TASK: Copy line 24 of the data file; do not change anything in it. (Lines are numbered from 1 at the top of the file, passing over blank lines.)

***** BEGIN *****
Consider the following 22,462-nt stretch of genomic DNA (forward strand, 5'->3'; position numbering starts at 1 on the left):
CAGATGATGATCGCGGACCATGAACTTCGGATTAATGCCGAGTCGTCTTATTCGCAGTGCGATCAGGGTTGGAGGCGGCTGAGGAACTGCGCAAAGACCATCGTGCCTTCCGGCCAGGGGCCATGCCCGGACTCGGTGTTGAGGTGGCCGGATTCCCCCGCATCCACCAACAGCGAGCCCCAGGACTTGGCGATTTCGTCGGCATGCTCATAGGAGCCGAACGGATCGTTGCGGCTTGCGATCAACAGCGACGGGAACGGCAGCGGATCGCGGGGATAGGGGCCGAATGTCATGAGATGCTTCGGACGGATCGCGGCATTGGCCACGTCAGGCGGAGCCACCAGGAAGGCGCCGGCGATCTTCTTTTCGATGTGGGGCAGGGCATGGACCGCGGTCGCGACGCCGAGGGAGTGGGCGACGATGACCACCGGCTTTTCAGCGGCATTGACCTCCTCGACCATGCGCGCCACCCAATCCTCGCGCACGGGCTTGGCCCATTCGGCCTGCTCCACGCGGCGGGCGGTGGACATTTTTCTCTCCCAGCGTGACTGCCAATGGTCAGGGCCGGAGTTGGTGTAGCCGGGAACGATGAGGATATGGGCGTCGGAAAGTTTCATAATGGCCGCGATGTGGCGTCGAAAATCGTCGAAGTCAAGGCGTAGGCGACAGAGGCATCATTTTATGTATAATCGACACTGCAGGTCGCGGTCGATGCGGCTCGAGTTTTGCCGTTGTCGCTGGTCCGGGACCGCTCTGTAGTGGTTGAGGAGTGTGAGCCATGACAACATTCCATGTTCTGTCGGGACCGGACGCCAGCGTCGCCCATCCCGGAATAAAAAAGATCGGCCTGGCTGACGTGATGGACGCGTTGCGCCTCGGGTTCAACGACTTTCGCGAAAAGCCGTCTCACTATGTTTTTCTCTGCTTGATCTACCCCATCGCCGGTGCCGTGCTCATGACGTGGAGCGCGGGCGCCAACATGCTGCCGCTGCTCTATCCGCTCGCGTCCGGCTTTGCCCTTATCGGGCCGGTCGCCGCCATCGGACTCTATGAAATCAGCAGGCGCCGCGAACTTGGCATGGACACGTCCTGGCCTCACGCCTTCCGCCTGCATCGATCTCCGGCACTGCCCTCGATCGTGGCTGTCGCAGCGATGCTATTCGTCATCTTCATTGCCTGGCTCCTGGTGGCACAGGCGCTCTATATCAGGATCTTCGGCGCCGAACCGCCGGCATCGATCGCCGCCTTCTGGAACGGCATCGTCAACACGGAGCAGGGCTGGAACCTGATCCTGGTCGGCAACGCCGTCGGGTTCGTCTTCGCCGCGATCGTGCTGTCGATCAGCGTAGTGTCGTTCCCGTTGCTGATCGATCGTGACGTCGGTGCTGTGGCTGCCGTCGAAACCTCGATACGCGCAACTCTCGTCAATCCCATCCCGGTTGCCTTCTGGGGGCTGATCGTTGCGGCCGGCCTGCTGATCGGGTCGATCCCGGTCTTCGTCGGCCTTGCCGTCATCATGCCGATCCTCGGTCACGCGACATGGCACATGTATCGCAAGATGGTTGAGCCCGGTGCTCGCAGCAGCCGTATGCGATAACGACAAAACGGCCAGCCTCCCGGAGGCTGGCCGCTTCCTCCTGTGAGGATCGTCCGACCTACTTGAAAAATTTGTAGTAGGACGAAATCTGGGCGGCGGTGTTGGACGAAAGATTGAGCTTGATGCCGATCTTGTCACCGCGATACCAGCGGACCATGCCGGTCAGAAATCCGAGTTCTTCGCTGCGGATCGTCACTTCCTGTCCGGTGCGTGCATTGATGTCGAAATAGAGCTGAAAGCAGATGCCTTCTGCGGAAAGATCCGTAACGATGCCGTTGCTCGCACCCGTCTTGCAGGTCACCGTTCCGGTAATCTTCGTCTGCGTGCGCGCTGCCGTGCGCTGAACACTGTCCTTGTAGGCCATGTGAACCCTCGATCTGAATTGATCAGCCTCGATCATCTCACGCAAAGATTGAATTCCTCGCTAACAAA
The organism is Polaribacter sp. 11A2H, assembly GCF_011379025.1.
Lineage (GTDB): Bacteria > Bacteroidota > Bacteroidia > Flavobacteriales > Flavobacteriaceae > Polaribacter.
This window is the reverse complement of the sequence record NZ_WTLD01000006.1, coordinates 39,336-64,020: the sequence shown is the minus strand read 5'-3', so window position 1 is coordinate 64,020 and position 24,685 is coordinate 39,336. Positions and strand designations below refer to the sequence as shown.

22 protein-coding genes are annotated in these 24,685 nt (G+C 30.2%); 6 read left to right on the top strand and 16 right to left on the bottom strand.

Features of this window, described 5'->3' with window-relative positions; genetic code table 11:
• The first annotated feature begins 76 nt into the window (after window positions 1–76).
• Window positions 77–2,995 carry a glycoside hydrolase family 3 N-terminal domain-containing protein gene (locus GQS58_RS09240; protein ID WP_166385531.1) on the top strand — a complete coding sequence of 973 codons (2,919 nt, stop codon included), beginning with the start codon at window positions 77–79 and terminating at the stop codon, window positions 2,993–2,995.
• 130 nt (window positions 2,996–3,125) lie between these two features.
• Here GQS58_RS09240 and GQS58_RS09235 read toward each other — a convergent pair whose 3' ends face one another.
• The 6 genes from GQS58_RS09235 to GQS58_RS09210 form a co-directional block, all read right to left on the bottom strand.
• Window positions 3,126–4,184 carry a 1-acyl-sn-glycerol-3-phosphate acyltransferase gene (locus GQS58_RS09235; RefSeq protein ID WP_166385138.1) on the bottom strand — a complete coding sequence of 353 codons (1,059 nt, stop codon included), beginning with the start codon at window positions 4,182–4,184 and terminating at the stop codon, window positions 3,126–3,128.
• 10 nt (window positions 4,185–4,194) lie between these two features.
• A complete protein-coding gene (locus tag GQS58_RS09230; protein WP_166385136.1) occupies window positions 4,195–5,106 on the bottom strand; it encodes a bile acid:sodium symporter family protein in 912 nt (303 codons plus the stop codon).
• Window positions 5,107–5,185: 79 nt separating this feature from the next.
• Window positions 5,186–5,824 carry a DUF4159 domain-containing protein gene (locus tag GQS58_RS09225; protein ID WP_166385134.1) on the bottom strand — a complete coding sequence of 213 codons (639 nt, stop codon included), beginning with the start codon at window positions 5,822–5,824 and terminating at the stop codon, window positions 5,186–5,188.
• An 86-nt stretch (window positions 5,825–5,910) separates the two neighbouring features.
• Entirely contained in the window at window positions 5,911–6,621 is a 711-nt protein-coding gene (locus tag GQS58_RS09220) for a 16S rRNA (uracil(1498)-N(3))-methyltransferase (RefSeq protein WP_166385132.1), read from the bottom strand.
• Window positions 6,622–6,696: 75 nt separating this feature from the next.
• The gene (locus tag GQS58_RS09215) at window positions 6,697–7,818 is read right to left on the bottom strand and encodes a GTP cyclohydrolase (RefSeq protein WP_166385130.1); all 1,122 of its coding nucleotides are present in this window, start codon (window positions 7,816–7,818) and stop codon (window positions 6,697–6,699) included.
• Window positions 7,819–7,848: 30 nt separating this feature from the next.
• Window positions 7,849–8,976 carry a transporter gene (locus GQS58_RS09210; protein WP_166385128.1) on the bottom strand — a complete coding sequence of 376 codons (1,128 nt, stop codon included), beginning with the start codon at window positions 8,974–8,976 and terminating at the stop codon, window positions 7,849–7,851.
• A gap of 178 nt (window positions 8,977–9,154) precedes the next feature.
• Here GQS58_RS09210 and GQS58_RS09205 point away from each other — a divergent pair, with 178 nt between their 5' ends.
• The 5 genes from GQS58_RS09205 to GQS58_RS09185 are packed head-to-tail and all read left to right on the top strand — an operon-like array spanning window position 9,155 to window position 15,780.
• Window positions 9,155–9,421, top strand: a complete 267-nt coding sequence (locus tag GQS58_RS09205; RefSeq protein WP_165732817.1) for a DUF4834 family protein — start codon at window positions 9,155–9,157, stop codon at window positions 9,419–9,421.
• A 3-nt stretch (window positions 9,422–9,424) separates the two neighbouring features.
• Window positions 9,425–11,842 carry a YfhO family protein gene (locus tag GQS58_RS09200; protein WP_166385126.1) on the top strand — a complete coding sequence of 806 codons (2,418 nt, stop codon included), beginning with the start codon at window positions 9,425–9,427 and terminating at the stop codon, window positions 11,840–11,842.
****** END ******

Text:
• A gap of 178 nt (window positions 8,977–9,154) precedes the next feature.